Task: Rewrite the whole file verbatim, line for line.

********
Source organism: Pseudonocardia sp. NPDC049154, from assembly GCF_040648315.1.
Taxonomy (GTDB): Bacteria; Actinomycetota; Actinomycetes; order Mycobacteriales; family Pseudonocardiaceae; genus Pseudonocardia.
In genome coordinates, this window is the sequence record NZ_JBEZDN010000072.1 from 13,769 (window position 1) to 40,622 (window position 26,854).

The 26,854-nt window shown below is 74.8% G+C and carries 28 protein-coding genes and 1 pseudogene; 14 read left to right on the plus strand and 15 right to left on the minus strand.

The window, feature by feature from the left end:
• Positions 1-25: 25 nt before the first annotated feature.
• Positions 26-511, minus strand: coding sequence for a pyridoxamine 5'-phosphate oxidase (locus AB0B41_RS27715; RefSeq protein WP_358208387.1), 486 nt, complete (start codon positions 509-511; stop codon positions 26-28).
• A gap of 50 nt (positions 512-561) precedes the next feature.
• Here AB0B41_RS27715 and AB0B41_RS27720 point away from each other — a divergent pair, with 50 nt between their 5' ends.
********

Source organism: Pseudonocardia sp. NPDC049154, from assembly GCF_040648315.1.
Taxonomy (GTDB): Bacteria; Actinomycetota; Actinomycetes; order Mycobacteriales; family Pseudonocardiaceae; genus Pseudonocardia.
In genome coordinates, this window is the sequence record NZ_JBEZDN010000072.1 from 13,769 (window position 1) to 40,622 (window position 26,854).

The 26,854-nt window shown below is 74.8% G+C and carries 28 protein-coding genes and 1 pseudogene; 14 read left to right on the plus strand and 15 right to left on the minus strand.

The window, feature by feature from the left end:
• Positions 1-25: 25 nt before the first annotated feature.
• Positions 26-511, minus strand: coding sequence for a pyridoxamine 5'-phosphate oxidase (locus AB0B41_RS27715; RefSeq protein WP_358208387.1), 486 nt, complete (start codon positions 509-511; stop codon positions 26-28).
• A gap of 50 nt (positions 512-561) precedes the next feature.
• Here AB0B41_RS27715 and AB0B41_RS27720 point away from each other — a divergent pair, with 50 nt between their 5' ends.